Job recovery flattens, multifamily lending blossoms, Zillow sees more boom, a look at three high-yield REITs, and wither goes Opendoor?
In Today’s News
Employment recovery from pandemic-related shutdowns slowed, and in some cases, reversed, in several markets, as COVID-19 infection rates surged in many portions of the country, according to a blog this week from RealPage (NASDAQ: RP).
Why it matters: New York City led the way, with more than 756,000 jobs lost in the 12 months ending in November, but the Big Apple wasn’t alone. More than half of the 150 markets tracked by RealPage saw job losses mount over the month before. Even hot Houston is down year over year. There’s a lot of ground to be made up when the pandemic finally eases.
Why it matters: Low interest rates are making it more attractive for multiple lenders to get in on the action, even as Fannie Mae (OTCMKTS: FNMA) and Freddie Mac (OTCMKTS: FMCC) are poised to ease their multifamily lending activity, and a leading broker says properties are now attracting bids at pre-pandemic rates. In short: The competition for good deals is heating up.
Zillow (NASDAQ: Z) (NASDAQ: ZG) forecasts annual home sales growth will be the highest in nearly 40 years as life and financial certainty brings more sellers into the market to meet the heavy demand, and technology allows for faster connections with interested buyers.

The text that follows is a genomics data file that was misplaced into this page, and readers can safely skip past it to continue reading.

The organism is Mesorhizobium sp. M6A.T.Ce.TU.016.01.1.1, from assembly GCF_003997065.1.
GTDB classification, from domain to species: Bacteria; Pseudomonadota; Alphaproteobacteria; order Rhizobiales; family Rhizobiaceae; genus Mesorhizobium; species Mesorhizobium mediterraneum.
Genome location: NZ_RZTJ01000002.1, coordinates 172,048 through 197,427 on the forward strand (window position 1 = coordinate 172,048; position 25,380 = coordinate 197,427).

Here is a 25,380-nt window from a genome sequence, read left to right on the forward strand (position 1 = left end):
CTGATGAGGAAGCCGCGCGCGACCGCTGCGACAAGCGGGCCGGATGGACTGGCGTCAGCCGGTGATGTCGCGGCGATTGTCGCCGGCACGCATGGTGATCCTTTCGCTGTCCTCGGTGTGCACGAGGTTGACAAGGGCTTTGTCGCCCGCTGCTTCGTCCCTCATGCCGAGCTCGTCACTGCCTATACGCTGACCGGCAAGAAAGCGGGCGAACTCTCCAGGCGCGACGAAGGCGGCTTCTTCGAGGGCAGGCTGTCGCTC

Why it matters: Affordability looks like one of the few mitigating factors holding back even stronger price growth and demand, but it still looks like 2021 is shaping up to be in general a seller’s market as the pandemic rages on into the new year.
Today on Millionacres
Millionacres’ Reuben Gregg Brewer takes a look at three real estate investment trusts (REITs) that yield both a handsome dividend and some sense of security, given their current success in weathering the pandemic or potential for future growth.
Why it matters: While a yield above 5% can look enticing in today’s low-rate environment, tread carefully. Analysis like this from Millionacres can help you do just that.
Opendoor is officially a stand-alone public company, trading under the ticker symbol “OPEN” on the Nasdaq stock market. Opendoor raised about $1 billion from the transaction, which it plans to use to fuel growth and expand its market share.
Why it matters: Millionacres’ Matt Frankel explains that while narrowly focused on iBuying, Opendoor has some serious competition (including from Redfin (NASDAQ: RDFN) and Zillow) and is already an expensive stock. While it has tremendous market potential, it also carries a lot of volatility.
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